Letter from the directors to Petrus Stuyvesant

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1651 26th April

Valiant, Honorable, Pious, Dear, Faithful.

Our last letters to you were to be sent by the Bontekoe and Hoff van Cleef on the 21st and 22d oflast month, but as the former sailed rather suddenly with a full cargo before the appointed time and before the supercargo with the Company's letters had come on board, we send them now with the ship Gelderse Bloom, hoping that either she or the Hoff van Cleef may arrive there before the Bontekoe which has no lists of invoices. You will do well to follow the directions given in the aforesaid letters and in our private letters to you and your deputy Dincklage, for we strive to insure harmony, prosperity and an increase of the population of New Netherland. Every day the prospects improve. The bearer hereof Cornelis van Tienhoven, who returns in his former quality of Secretary will inform you of what has further been done here in the negotiations or rather arrival of the envoys from England, in regard to the boundary question with the Parliamentary Committee and also about the complaints; so we need not go into detail.

The said Cornelis van Tienhoven has requested from us permission to purchase a bouwery in New Netherland belonging to the Company and containing about 14 to 16 morgens, together with meadowland, a farmhouse 50 feet long and 22 feet wide, a hay barrack, two mares, a stallion and a negro, now used by Thomas Hal, whose lease is said to expire the coming summer. We were ignorant not only of the value of the place, but also of all its circumstances, whether such a sale would be to the prejudice or advantage of the Company; therefore we thought it more advisable to communicate with you, that you may send us a full report at the next opportunity and we may thereupon consent to the Secretary's request. You will do well therefore not to enter into a new contract with Thomas Hal, but to await our answer to your letter and act accordingly. We have engaged here as bookkeeper in New Netherland Johannes Dijckman, our former first clerk, at a salary of f 30 per month exclusive of subsistence money, whom we recommend to you most earnestly, that if there is at present any vacancy or at some future time you may remember to advance him to such a position as you may believe him fit for considering his past services, behavior and knowledge.[1]

In order to increase the population of New Netherland and to promote the trade to it we have resolved that henceforth you shall demand upon all goods which are properly merchandise, coming to New Netherland from English Virginia or New England, a duty of 16 per cent and that all goods sent there from New Netherland shall pass free duty, so that the practice of some people, who ship their goods to New England and then enter them in New Netherland under the lower tariff, may be stopped and no prejudice be done to the merchants who ship their goods directly from here to New Netherland.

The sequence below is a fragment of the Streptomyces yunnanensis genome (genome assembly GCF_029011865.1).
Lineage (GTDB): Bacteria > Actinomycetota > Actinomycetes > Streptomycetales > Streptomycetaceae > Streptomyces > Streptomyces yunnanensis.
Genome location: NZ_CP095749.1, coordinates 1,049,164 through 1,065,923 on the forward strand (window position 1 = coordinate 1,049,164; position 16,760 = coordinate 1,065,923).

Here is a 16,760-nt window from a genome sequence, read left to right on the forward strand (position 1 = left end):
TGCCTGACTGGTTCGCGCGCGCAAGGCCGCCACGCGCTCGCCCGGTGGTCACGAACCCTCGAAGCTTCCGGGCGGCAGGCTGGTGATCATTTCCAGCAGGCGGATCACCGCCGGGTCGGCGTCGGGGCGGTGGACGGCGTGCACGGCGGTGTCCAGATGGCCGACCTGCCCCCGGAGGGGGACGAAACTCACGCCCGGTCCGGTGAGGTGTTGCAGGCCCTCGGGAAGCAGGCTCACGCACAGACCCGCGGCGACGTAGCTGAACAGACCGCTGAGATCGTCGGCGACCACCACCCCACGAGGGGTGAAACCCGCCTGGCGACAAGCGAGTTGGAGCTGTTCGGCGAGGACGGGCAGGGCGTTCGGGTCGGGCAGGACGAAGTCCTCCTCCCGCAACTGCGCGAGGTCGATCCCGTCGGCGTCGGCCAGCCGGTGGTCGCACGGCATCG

The proposition made by you in your beforementioned letter, to increase the duties on goods sent to Virginia to equal those of New Netherland and thus divert the trade from the former, has been found impracticable, for all chambers of the Company being empowered to issue commissions to sail to English Virginia, it would be to their prejudice and to the advantage of the Chamber of Amsterdam and they would not consent to it. You have therefore to act according to the above order, directing 16 per cent to be demanded on goods coming from English Virginia, and you will further please inform us by the next opportunity of your opinion and the result or success of it.

Teunis Andriessen of Amsterdam, who sailed from here as first gunner in the ship Swol on the 9th of September 1643, closed his accounts in the books of Curacao March 30th 1647. He then went to New Netherland, where he is said to have died as mate of the yacht Liefde. For three years his mother has petitioned and solicited us for the balance of her son's wages, which we could not give her, not having the books here. You will therefore keep in mind to send us at an early opportunity copies of this and all other ships accounts, that we may be in condition to comply with the reasonable requests of these people and obtain information concerning two items in the account of David Provoost, one of f 329 , the other of f 59, which we have mentioned to Secretary Thienhoven. Herewith etc.

Amsterdam, the 26th of April 1651

Johan le Thor
Isaac van Beeck


Dijckman was appointed commissary and vice director at Fort.Orange in 1652.


A complete copy of this publication is available on theĀ New Netherland Institute website.